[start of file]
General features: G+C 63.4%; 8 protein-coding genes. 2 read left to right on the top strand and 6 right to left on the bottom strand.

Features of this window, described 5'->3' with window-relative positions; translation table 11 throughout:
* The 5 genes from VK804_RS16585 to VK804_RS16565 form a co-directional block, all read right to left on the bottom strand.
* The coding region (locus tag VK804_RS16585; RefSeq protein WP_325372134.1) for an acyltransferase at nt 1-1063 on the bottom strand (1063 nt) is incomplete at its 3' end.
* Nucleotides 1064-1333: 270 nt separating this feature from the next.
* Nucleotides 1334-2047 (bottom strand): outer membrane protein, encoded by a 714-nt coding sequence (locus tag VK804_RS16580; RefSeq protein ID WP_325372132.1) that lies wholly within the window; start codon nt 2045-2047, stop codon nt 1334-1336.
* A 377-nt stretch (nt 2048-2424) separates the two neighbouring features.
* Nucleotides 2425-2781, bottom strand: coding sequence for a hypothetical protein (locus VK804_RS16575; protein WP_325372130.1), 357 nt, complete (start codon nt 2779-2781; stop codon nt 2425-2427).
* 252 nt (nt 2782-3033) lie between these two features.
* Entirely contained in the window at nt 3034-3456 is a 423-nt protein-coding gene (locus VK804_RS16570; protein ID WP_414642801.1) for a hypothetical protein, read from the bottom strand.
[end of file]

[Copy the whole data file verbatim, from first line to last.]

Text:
General features: G+C 63.4%; 8 protein-coding genes. 2 read left to right on the top strand and 6 right to left on the bottom strand.

Features of this window, described 5'->3' with window-relative positions; translation table 11 throughout:
* The 5 genes from VK804_RS16585 to VK804_RS16565 form a co-directional block, all read right to left on the bottom strand.
* The coding region (locus tag VK804_RS16585; RefSeq protein WP_325372134.1) for an acyltransferase at nt 1-1063 on the bottom strand (1063 nt) is incomplete at its 3' end.
* Nucleotides 1064-1333: 270 nt separating this feature from the next.
* Nucleotides 1334-2047 (bottom strand): outer membrane protein, encoded by a 714-nt coding sequence (locus tag VK804_RS16580; RefSeq protein ID WP_325372132.1) that lies wholly within the window; start codon nt 2045-2047, stop codon nt 1334-1336.
* A 377-nt stretch (nt 2048-2424) separates the two neighbouring features.
* Nucleotides 2425-2781, bottom strand: coding sequence for a hypothetical protein (locus VK804_RS16575; protein WP_325372130.1), 357 nt, complete (start codon nt 2779-2781; stop codon nt 2425-2427).
* 252 nt (nt 2782-3033) lie between these two features.
* Entirely contained in the window at nt 3034-3456 is a 423-nt protein-coding gene (locus VK804_RS16570; protein ID WP_414642801.1) for a hypothetical protein, read from the bottom strand.